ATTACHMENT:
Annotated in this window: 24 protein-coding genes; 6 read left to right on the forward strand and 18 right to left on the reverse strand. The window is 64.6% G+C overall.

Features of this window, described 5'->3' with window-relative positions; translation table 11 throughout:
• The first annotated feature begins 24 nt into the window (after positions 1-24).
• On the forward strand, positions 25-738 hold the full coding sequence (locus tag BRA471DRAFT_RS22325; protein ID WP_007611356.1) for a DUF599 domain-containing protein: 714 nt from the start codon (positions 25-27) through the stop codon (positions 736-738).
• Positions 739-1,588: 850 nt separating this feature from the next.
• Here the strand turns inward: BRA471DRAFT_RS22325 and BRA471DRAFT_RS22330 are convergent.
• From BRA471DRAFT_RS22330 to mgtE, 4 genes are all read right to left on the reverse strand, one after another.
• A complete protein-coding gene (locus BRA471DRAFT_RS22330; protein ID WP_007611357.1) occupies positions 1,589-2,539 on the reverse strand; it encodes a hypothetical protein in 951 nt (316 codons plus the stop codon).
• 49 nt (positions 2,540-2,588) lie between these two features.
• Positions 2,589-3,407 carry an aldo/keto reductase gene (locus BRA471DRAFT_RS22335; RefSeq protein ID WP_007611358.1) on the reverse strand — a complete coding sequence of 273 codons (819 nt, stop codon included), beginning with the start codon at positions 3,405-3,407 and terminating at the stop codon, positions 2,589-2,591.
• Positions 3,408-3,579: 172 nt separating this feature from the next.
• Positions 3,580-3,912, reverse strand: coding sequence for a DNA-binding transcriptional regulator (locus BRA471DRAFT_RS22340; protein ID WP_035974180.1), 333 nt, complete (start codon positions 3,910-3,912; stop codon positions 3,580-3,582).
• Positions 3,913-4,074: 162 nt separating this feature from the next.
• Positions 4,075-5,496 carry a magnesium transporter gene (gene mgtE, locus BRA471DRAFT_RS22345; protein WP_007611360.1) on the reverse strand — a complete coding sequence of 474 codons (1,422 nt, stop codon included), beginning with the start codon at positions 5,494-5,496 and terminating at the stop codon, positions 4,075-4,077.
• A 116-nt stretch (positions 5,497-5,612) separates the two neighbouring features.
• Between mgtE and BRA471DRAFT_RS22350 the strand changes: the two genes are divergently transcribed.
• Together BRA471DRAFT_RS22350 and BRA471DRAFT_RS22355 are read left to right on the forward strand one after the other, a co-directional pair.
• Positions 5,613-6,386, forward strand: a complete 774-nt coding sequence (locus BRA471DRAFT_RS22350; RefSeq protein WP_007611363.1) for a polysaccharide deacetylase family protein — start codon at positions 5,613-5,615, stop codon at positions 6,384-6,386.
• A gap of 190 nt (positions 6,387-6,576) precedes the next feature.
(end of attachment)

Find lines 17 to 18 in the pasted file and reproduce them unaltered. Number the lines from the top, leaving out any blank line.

• Together BRA471DRAFT_RS22350 and BRA471DRAFT_RS22355 are read left to right on the forward strand one after the other, a co-directional pair.
• Positions 5,613-6,386, forward strand: a complete 774-nt coding sequence (locus BRA471DRAFT_RS22350; RefSeq protein WP_007611363.1) for a polysaccharide deacetylase family protein — start codon at positions 5,613-5,615, stop codon at positions 6,384-6,386.